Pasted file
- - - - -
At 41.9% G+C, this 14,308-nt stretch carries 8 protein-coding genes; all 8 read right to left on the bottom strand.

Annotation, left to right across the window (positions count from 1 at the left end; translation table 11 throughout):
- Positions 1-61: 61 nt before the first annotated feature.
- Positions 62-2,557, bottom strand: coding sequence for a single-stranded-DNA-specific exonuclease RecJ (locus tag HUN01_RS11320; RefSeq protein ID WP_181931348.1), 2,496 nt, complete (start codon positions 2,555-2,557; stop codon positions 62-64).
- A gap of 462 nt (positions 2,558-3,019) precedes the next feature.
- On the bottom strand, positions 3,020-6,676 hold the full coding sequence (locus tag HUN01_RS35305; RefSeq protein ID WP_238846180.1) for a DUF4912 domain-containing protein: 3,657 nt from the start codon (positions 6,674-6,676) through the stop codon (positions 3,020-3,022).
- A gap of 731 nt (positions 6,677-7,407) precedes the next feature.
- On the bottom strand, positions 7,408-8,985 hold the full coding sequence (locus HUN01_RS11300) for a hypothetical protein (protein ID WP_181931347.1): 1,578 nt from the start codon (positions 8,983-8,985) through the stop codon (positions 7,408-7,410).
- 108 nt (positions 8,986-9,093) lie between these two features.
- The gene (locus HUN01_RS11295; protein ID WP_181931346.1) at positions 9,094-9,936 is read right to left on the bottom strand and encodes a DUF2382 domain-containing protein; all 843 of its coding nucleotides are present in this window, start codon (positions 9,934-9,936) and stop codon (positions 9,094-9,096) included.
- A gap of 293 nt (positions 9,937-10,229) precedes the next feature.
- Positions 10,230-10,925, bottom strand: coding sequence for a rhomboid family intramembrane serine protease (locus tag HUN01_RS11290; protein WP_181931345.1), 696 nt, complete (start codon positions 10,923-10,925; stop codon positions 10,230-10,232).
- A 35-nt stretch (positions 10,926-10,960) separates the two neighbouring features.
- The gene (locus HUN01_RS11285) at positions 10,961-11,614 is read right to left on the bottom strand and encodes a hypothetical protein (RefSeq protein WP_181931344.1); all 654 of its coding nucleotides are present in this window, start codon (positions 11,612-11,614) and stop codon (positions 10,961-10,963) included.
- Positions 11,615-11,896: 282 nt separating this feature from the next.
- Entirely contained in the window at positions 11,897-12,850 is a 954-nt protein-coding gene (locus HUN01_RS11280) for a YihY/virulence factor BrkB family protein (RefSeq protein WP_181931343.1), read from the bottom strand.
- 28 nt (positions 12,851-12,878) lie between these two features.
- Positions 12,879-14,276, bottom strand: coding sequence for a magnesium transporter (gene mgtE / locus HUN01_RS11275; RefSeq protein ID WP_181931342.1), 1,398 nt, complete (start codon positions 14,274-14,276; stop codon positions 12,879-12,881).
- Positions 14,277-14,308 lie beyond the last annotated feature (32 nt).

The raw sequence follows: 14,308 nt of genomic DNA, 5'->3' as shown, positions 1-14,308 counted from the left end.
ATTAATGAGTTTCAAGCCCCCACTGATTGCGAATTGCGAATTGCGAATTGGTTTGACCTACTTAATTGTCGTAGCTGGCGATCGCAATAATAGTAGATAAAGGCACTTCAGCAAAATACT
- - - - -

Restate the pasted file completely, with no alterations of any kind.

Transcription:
At 41.9% G+C, this 14,308-nt stretch carries 8 protein-coding genes; all 8 read right to left on the bottom strand.

Annotation, left to right across the window (positions count from 1 at the left end; translation table 11 throughout):
- Positions 1-61: 61 nt before the first annotated feature.
- Positions 62-2,557, bottom strand: coding sequence for a single-stranded-DNA-specific exonuclease RecJ (locus tag HUN01_RS11320; RefSeq protein ID WP_181931348.1), 2,496 nt, complete (start codon positions 2,555-2,557; stop codon positions 62-64).
- A gap of 462 nt (positions 2,558-3,019) precedes the next feature.
- On the bottom strand, positions 3,020-6,676 hold the full coding sequence (locus tag HUN01_RS35305; RefSeq protein ID WP_238846180.1) for a DUF4912 domain-containing protein: 3,657 nt from the start codon (positions 6,674-6,676) through the stop codon (positions 3,020-3,022).
- A gap of 731 nt (positions 6,677-7,407) precedes the next feature.
- On the bottom strand, positions 7,408-8,985 hold the full coding sequence (locus HUN01_RS11300) for a hypothetical protein (protein ID WP_181931347.1): 1,578 nt from the start codon (positions 8,983-8,985) through the stop codon (positions 7,408-7,410).
- 108 nt (positions 8,986-9,093) lie between these two features.
- The gene (locus HUN01_RS11295; protein ID WP_181931346.1) at positions 9,094-9,936 is read right to left on the bottom strand and encodes a DUF2382 domain-containing protein; all 843 of its coding nucleotides are present in this window, start codon (positions 9,934-9,936) and stop codon (positions 9,094-9,096) included.
- A gap of 293 nt (positions 9,937-10,229) precedes the next feature.
- Positions 10,230-10,925, bottom strand: coding sequence for a rhomboid family intramembrane serine protease (locus tag HUN01_RS11290; protein WP_181931345.1), 696 nt, complete (start codon positions 10,923-10,925; stop codon positions 10,230-10,232).
- A 35-nt stretch (positions 10,926-10,960) separates the two neighbouring features.
- The gene (locus HUN01_RS11285) at positions 10,961-11,614 is read right to left on the bottom strand and encodes a hypothetical protein (RefSeq protein WP_181931344.1); all 654 of its coding nucleotides are present in this window, start codon (positions 11,612-11,614) and stop codon (positions 10,961-10,963) included.
- Positions 11,615-11,896: 282 nt separating this feature from the next.
- Entirely contained in the window at positions 11,897-12,850 is a 954-nt protein-coding gene (locus HUN01_RS11280) for a YihY/virulence factor BrkB family protein (RefSeq protein WP_181931343.1), read from the bottom strand.
- 28 nt (positions 12,851-12,878) lie between these two features.
- Positions 12,879-14,276, bottom strand: coding sequence for a magnesium transporter (gene mgtE / locus HUN01_RS11275; RefSeq protein ID WP_181931342.1), 1,398 nt, complete (start codon positions 14,274-14,276; stop codon positions 12,879-12,881).
- Positions 14,277-14,308 lie beyond the last annotated feature (32 nt).

The raw sequence follows: 14,308 nt of genomic DNA, 5'->3' as shown, positions 1-14,308 counted from the left end.
ATTAATGAGTTTCAAGCCCCCACTGATTGCGAATTGCGAATTGCGAATTGGTTTGACCTACTTAATTGTCGTAGCTGGCGATCGCAATAATAGTAGATAAAGGCACTTCAGCAAAATACT